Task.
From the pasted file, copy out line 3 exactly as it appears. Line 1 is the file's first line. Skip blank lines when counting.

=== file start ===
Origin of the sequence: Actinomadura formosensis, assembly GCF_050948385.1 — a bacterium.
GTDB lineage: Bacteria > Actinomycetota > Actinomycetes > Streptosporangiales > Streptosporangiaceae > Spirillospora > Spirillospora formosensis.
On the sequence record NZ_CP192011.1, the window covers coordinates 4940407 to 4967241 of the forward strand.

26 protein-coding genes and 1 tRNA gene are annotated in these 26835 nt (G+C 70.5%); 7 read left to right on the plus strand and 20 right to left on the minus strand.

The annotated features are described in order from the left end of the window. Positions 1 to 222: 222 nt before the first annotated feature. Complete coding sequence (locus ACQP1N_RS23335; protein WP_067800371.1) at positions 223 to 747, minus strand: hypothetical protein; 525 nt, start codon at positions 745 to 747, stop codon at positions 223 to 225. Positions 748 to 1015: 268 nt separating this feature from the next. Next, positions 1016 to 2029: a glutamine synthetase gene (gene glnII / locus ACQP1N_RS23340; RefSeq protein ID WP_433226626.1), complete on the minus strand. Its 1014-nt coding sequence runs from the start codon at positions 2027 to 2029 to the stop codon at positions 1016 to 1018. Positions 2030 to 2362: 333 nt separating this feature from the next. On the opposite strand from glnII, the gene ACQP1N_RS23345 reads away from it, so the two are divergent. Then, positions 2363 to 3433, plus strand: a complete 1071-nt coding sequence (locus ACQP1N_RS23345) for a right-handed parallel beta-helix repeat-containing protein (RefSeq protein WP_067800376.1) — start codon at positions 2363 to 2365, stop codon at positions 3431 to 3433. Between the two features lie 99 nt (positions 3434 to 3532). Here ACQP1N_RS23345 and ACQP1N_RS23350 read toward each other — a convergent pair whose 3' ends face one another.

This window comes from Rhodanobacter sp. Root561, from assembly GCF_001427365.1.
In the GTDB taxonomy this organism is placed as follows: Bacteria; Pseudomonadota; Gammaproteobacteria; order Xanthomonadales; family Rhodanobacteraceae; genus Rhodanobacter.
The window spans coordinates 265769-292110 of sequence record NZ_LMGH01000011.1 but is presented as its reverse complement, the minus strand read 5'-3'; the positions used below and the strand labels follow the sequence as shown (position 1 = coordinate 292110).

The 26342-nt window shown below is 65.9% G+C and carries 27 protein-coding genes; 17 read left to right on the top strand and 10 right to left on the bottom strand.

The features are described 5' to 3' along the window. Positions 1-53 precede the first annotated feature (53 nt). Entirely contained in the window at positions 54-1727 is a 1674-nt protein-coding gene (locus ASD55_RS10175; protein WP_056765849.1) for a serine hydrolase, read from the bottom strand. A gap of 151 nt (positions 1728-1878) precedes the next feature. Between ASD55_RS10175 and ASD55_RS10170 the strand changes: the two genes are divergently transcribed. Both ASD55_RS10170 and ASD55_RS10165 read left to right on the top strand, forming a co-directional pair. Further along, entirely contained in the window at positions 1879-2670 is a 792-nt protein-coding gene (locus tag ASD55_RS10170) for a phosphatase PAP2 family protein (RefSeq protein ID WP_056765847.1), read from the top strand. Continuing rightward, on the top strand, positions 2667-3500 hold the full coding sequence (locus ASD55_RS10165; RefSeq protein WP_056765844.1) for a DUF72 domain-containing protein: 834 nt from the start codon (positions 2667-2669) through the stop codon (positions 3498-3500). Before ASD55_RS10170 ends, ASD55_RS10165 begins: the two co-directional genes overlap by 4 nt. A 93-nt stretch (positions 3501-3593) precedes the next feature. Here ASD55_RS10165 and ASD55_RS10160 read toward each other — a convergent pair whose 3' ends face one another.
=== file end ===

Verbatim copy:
On the sequence record NZ_CP192011.1, the window covers coordinates 4940407 to 4967241 of the forward strand.